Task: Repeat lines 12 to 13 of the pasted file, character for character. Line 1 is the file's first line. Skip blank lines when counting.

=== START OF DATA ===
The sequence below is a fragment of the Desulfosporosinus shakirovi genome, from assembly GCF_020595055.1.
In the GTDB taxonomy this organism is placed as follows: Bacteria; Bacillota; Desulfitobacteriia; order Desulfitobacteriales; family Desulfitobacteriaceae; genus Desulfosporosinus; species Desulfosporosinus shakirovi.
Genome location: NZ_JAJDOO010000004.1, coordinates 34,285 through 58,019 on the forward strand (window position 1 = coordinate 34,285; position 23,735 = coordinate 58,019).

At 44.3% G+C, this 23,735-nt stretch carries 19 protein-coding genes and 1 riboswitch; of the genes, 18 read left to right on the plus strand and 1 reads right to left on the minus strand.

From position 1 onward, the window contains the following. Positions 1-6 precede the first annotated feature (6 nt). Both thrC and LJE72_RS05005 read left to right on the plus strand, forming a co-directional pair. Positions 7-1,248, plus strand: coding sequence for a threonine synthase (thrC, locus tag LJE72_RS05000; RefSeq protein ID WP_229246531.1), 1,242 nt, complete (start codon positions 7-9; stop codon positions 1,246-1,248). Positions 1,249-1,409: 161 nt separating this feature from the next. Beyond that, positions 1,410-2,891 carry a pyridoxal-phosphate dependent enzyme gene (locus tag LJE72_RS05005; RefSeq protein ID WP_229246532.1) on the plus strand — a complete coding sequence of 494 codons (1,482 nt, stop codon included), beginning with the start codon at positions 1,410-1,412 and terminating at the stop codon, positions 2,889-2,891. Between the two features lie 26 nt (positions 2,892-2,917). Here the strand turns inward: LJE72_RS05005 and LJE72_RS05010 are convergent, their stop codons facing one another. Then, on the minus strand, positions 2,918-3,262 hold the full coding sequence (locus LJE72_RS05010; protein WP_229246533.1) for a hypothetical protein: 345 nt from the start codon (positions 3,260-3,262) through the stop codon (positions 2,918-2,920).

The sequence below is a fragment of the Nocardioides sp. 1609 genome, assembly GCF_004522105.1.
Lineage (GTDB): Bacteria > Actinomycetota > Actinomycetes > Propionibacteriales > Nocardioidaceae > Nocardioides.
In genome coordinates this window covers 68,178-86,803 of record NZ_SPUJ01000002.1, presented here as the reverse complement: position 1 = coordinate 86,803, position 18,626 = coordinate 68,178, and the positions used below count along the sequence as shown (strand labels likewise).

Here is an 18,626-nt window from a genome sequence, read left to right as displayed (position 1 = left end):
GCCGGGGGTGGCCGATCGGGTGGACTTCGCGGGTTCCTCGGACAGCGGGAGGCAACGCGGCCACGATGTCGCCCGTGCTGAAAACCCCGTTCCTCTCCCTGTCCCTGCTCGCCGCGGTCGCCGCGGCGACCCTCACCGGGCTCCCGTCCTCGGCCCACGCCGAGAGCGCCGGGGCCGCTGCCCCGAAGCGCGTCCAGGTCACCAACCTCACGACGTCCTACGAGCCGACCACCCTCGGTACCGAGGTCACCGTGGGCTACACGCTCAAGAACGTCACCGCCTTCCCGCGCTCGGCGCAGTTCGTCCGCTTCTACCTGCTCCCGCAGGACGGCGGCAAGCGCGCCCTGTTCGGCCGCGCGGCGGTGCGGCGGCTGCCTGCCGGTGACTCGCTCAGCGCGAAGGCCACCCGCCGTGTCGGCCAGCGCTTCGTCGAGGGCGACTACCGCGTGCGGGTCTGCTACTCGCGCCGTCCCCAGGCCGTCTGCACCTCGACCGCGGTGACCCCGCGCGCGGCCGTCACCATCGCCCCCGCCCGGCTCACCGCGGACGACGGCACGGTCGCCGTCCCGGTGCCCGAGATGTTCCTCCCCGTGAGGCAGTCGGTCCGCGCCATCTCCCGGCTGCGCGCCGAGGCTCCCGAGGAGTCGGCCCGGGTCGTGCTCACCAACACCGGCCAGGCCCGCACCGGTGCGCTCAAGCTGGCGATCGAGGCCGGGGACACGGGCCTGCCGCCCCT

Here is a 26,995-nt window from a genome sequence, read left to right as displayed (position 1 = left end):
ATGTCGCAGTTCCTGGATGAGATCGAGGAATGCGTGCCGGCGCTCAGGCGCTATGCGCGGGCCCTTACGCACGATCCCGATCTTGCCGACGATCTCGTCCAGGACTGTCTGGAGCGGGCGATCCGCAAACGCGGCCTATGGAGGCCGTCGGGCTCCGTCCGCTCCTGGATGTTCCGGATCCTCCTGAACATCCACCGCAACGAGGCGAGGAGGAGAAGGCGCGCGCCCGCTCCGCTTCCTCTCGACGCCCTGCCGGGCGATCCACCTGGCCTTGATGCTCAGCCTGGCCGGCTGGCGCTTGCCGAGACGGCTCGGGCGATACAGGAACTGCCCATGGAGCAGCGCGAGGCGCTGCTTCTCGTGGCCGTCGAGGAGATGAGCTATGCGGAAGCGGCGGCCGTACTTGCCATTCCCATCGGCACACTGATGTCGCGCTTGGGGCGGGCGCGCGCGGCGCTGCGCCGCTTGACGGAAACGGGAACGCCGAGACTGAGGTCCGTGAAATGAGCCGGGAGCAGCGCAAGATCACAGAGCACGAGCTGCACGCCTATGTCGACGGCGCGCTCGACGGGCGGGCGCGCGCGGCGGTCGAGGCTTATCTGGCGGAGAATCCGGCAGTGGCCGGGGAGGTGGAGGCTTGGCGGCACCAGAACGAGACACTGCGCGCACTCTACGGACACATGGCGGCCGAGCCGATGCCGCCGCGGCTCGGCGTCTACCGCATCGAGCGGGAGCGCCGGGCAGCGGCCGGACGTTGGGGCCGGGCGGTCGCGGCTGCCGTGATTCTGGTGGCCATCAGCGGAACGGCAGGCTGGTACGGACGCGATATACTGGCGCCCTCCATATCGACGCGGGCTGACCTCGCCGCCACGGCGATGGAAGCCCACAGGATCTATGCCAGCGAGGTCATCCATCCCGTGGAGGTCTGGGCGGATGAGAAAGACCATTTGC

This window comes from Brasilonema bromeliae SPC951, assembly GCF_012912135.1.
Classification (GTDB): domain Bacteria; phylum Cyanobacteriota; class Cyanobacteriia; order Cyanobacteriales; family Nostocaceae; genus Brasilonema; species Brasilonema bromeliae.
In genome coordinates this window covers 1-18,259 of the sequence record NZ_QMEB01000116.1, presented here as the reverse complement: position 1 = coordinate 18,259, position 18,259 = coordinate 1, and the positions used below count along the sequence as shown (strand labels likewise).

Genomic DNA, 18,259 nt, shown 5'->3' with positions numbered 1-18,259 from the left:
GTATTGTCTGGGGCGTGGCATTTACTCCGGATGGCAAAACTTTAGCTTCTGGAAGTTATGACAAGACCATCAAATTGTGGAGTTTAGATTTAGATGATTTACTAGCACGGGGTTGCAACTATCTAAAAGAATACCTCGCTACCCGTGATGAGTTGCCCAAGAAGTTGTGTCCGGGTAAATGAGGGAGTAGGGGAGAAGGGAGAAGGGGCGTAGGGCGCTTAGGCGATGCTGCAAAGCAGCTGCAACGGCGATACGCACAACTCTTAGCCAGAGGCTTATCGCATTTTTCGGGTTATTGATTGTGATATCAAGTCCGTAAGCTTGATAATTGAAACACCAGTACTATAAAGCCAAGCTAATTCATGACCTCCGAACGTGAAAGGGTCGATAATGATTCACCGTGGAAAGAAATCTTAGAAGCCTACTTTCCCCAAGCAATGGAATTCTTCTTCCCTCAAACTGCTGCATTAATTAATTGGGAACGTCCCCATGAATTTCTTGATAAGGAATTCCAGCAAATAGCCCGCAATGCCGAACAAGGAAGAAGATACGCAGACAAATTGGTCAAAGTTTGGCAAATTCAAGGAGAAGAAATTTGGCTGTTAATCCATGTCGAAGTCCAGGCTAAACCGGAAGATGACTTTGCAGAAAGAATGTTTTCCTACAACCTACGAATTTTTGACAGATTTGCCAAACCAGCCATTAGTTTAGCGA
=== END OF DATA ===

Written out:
ATGTCGCAGTTCCTGGATGAGATCGAGGAATGCGTGCCGGCGCTCAGGCGCTATGCGCGGGCCCTTACGCACGATCCCGATCTTGCCGACGATCTCGTCCAGGACTGTCTGGAGCGGGCGATCCGCAAACGCGGCCTATGGAGGCCGTCGGGCTCCGTCCGCTCCTGGATGTTCCGGATCCTCCTGAACATCCACCGCAACGAGGCGAGGAGGAGAAGGCGCGCGCCCGCTCCGCTTCCTCTCGACGCCCTGCCGGGCGATCCACCTGGCCTTGATGCTCAGCCTGGCCGGCTGGCGCTTGCCGAGACGGCTCGGGCGATACAGGAACTGCCCATGGAGCAGCGCGAGGCGCTGCTTCTCGTGGCCGTCGAGGAGATGAGCTATGCGGAAGCGGCGGCCGTACTTGCCATTCCCATCGGCACACTGATGTCGCGCTTGGGGCGGGCGCGCGCGGCGCTGCGCCGCTTGACGGAAACGGGAACGCCGAGACTGAGGTCCGTGAAATGAGCCGGGAGCAGCGCAAGATCACAGAGCACGAGCTGCACGCCTATGTCGACGGCGCGCTCGACGGGCGGGCGCGCGCGGCGGTCGAGGCTTATCTGGCGGAGAATCCGGCAGTGGCCGGGGAGGTGGAGGCTTGGCGGCACCAGAACGAGACACTGCGCGCACTCTACGGACACATGGCGGCCGAGCCGATGCCGCCGCGGCTCGGCGTCTACCGCATCGAGCGGGAGCGCCGGGCAGCGGCCGGACGTTGGGGCCGGGCGGTCGCGGCTGCCGTGATTCTGGTGGCCATCAGCGGAACGGCAGGCTGGTACGGACGCGATATACTGGCGCCCTCCATATCGACGCGGGCTGACCTCGCCGCCACGGCGATGGAAGCCCACAGGATCTATGCCAGCGAGGTCATCCATCCCGTGGAGGTCTGGGCGGATGAGAAAGACCATTTGC

This window comes from Brasilonema bromeliae SPC951, assembly GCF_012912135.1.